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Futures and Commodities

Golden Rules for Investors: What to Know Before Buying Physical Precious Metals

precious metals

There are a lot of ways to gain exposure to metals such as silver, gold, palladium and platinum. There are commodities futures, mutual funds and exchange-traded funds (ETFs). But investing in the physical metal can carry a lot of allure for some investors looking to diversify their investment portfolios.

Investing in gold and other precious metals, and particularly in physical precious metals, comes with risk, however, including the risk of loss. While gold is often considered a "safe haven" investment, gold and other metals are not impervious to price declines. Know the risks associated with trading of this type of investment product.

Additionally, investors should be aware that direct investments in precious metals are not covered by the Securities Investor Protection Corporation (SIPC) as physical precious metals are not registered securities.

These five "golden rules" can help you avoid problems when it comes to investing in physical precious metals:

1. Say "no" to pushy salespeople. Investing in physical precious metals comes with the risk of encountering high-pressure sales tactics and even fraud. Remember: No reputable investment professional should push you into making an immediate investment decision or tell you to "act now." Even if no fraud is taking place, this type of pressuring is inappropriate. Be particularly wary of unsolicited telephone calls. Persuasion tactics—such as dangling the prospect of large profits (the "phantom riches" tactic) or implying that there are limited quantities of an investment available (playing the "scarcity" card)—are often used.

2. Check out the salesperson's background before you invest. There is no centralized, regulator-approved list of gold dealers, but, just like other businesses, you can find some gold dealers accredited by the Better Business Bureau. The U.S. Mint, meanwhile, maintains a searchable database of coin sellers. The National Futures Association’s (NFA) Background Affiliation Status Information Center (BASIC) will tell you whether a firm or individual is registered and whether they have been the subject of any disciplinary actions. And it's always a good idea to check an investment professional's background using FINRA’s BrokerCheck and to do a general Internet search.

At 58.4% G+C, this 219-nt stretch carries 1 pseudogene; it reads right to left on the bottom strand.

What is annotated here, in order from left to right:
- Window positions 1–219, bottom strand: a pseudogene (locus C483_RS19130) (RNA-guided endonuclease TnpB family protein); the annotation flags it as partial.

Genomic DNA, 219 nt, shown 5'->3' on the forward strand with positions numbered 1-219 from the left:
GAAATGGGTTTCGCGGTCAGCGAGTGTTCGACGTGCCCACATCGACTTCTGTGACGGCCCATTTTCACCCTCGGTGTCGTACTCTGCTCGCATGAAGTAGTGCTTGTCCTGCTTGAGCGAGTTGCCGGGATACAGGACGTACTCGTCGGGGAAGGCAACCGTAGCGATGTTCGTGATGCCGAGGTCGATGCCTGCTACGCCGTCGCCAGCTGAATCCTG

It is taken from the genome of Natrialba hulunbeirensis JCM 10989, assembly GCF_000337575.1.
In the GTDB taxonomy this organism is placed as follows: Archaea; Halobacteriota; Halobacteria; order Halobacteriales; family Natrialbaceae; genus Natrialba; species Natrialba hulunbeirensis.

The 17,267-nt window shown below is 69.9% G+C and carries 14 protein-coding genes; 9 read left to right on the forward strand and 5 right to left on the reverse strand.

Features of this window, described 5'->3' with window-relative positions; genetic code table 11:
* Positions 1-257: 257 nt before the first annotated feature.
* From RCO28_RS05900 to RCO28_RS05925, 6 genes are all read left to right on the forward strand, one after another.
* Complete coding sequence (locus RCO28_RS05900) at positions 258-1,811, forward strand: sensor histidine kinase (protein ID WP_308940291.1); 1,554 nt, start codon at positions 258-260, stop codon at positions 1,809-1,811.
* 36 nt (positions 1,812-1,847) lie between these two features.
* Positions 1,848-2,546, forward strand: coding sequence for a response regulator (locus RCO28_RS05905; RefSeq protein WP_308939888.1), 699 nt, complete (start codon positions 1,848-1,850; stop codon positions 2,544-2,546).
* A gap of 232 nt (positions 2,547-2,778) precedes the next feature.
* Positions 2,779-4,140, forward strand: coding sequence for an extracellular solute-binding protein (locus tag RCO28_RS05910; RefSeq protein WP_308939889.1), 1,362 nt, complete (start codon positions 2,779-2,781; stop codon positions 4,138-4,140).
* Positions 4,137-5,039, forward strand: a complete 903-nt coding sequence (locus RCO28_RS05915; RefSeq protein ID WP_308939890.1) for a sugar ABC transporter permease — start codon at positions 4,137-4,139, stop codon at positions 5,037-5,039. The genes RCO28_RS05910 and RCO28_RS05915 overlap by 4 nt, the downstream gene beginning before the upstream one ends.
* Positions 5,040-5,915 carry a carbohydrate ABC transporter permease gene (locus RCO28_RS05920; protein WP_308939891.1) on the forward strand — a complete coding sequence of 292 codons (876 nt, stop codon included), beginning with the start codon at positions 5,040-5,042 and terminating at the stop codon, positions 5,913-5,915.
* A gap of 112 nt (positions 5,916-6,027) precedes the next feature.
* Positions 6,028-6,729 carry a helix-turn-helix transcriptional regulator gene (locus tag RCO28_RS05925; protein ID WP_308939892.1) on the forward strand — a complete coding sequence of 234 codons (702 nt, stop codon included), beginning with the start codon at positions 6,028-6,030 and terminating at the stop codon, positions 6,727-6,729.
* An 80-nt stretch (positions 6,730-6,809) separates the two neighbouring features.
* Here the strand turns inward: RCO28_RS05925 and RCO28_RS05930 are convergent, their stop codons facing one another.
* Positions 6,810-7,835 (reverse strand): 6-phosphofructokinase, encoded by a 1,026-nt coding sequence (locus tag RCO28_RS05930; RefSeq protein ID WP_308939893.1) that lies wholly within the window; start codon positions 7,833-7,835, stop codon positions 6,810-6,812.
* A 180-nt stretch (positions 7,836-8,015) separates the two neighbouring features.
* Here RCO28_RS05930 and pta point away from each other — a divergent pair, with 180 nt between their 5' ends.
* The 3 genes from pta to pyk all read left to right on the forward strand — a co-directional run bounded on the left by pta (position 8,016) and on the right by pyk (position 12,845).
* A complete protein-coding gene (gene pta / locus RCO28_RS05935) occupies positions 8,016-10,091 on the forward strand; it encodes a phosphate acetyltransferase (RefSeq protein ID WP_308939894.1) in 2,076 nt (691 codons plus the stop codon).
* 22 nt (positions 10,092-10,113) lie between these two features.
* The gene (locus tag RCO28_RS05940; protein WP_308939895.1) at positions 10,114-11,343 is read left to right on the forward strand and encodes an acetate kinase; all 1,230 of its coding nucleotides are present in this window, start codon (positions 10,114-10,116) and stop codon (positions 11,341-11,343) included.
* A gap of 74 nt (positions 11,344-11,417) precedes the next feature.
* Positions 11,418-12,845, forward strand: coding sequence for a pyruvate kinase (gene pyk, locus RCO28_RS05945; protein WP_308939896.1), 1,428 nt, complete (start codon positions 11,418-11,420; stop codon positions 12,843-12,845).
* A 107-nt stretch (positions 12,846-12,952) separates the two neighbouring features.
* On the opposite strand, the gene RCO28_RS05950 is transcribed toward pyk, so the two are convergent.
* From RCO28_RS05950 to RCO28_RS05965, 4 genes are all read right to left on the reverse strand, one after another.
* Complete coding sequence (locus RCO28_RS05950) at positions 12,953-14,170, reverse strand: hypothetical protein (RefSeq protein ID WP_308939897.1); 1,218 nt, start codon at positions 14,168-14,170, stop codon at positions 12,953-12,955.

3. Be on high alert when you hear "low risk." Don't fall for a pitch that investments in physical metals are “safe” or not risky. Storage charges, price fluctuations and the use of investor loans to finance the purchase of metal bars, bullion or coins are just a few of the risks associated with an investment in physical precious metals. Ask for a risk disclosure statement from the salesperson before you send any money and request the salesperson's name, address and telephone number, as well as that of the firm. If the salesperson says no, end the conversation and find another seller.

4. Look out for leverage risk. Precious metals investments often involve the risky and expensive use of leverage, which is borrowed money. You may pay a portion of the cost to invest in the precious metal in cash but then pay for the rest of the investment "on margin." In some cases, this margined portion may be up to 80 percent of the metal's purchase price. This is a loan that carries interest and is subject to the risk of a margin call if the value of the investment declines. In the event of a margin call, you may be required to invest additional money to prevent your investment from being liquidated without your consent or prior notice.

5. Get a full accounting of fees. Between account opening fees, commissions that can reach 15 percent or more of your investment (including any leveraged portion, storage fees, management fees and ongoing interest on the loan for the leveraged portion of the precious metals purchase, it can be challenging to make money on investments in physical precious metals. Before you invest, make sure you understand all the costs and what level of return you’d need to earn to break even.